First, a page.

ulations at a national scale and Gooch et al (1991) even noted an increase in the nest success of passerine species coinciding with an increase in Magpie numbers. The latter observing a decrease in the nest mortality of breeding Song Thrush, Yellowhammer and Greenfinch over the study period – possibly as a result of a decrease in predation from other corvid species – crows and jackdaws facing more competition as Magpie numbers increased. Additional studies (Witt, 1989, Bastian, 1989) similarly found no correlation between increasing Magpie populations and songbird declines.

It should be noted that the results of some studies do contrast with the results of Thomson et al (1998) and the other studies above. For example, Mizera (1988) suggests that Magpies could be to blame for the widespread breeding failure of open nesting songbirds in suburban areas of Poznan, Poland. While others (Andren 1992, Timsit and Clergeau 1998, Paradis et al. 2000, Stoate and Szczur 2001) have suggested that predation by corvids does indeed have a negative impact upon the breeding success of common passerines. Paradis et al (2000) for example highlights a positive correlation between corvid density and the nest failure rates of thrush species.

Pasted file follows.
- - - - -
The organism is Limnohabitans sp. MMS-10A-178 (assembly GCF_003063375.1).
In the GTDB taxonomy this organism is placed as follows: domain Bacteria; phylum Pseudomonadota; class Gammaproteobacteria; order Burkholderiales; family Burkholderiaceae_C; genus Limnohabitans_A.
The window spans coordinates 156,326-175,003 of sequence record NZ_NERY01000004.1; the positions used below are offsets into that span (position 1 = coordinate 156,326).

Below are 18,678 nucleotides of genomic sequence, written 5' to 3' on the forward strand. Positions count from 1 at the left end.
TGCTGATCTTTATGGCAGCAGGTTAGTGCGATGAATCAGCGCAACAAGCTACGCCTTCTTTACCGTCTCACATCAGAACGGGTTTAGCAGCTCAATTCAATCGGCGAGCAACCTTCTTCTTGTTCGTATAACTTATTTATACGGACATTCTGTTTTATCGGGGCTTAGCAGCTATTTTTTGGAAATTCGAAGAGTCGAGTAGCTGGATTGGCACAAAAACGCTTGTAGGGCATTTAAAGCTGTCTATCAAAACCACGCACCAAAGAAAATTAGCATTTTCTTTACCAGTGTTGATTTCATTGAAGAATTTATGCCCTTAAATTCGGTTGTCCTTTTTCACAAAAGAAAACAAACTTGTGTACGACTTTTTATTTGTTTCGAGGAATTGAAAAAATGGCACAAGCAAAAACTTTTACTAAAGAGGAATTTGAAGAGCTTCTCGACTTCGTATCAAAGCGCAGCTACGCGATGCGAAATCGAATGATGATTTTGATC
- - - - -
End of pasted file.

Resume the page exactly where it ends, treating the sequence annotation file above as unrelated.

In relation to the aforementioned studies however, Gooch et al (1991) write that: “as such studies have only been run in farmland and were unable to reject the confounding effects of habitat type and time variation on nest-failure rate, the conclusions warrant caution” – thus highlighting the distinct need for further research. Thomson et al (1998), despite their conclusions, also accept that it may be possible for magpies to have a localised impact upon songbird numbers – specifically where non-related factors have already weakened populations.

It is widely acknowledged that predation can negatively effect gamebird populations (Newton, 1993; Taper et al, 1996) and clear, in some cases, that the removal of predators (including corvids) can aid in the recovery of certain species. A notable example coming from Tapper et al (1996) and their study of grey partridge. The evidence to suggest that the removal of magpies, and other corvids, benefits songbirds is however comparatively sparse. With Chiron et al (2007) concluding that the control of magpies on their study site was “ineffective” to preserve passerine populations. The authors later stating that the risk posed by magpies is no greater at high densities than at lower ones.